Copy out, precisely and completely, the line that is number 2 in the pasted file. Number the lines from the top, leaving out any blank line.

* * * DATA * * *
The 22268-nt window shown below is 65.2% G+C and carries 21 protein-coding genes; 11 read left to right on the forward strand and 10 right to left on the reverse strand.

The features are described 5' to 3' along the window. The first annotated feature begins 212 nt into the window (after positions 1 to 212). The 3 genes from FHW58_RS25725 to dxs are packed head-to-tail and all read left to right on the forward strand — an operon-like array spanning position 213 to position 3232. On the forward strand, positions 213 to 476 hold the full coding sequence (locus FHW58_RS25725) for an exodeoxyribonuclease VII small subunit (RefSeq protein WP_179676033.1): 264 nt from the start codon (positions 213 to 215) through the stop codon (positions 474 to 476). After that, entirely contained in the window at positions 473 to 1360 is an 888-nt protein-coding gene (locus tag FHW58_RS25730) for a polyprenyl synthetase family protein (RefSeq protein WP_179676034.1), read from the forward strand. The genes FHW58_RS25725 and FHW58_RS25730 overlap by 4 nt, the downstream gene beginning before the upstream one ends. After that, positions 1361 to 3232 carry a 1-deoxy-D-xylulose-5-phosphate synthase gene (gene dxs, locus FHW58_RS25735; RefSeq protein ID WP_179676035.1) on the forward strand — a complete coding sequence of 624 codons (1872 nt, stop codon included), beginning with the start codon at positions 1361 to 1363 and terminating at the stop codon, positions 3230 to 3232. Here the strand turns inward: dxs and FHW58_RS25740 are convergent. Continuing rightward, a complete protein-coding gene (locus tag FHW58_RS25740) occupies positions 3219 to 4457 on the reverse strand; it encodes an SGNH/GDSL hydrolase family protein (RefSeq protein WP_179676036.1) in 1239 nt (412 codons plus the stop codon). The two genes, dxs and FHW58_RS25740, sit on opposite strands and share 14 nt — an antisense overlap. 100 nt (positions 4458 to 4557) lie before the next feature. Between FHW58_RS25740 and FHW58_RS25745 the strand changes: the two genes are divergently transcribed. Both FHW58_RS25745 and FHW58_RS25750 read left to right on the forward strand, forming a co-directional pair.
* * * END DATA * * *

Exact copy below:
The features are described 5' to 3' along the window. The first annotated feature begins 212 nt into the window (after positions 1 to 212). The 3 genes from FHW58_RS25725 to dxs are packed head-to-tail and all read left to right on the forward strand — an operon-like array spanning position 213 to position 3232. On the forward strand, positions 213 to 476 hold the full coding sequence (locus FHW58_RS25725) for an exodeoxyribonuclease VII small subunit (RefSeq protein WP_179676033.1): 264 nt from the start codon (positions 213 to 215) through the stop codon (positions 474 to 476). After that, entirely contained in the window at positions 473 to 1360 is an 888-nt protein-coding gene (locus tag FHW58_RS25730) for a polyprenyl synthetase family protein (RefSeq protein WP_179676034.1), read from the forward strand. The genes FHW58_RS25725 and FHW58_RS25730 overlap by 4 nt, the downstream gene beginning before the upstream one ends. After that, positions 1361 to 3232 carry a 1-deoxy-D-xylulose-5-phosphate synthase gene (gene dxs, locus FHW58_RS25735; RefSeq protein ID WP_179676035.1) on the forward strand — a complete coding sequence of 624 codons (1872 nt, stop codon included), beginning with the start codon at positions 1361 to 1363 and terminating at the stop codon, positions 3230 to 3232. Here the strand turns inward: dxs and FHW58_RS25740 are convergent. Continuing rightward, a complete protein-coding gene (locus tag FHW58_RS25740) occupies positions 3219 to 4457 on the reverse strand; it encodes an SGNH/GDSL hydrolase family protein (RefSeq protein WP_179676036.1) in 1239 nt (412 codons plus the stop codon). The two genes, dxs and FHW58_RS25740, sit on opposite strands and share 14 nt — an antisense overlap. 100 nt (positions 4458 to 4557) lie before the next feature. Between FHW58_RS25740 and FHW58_RS25745 the strand changes: the two genes are divergently transcribed. Both FHW58_RS25745 and FHW58_RS25750 read left to right on the forward strand, forming a co-directional pair.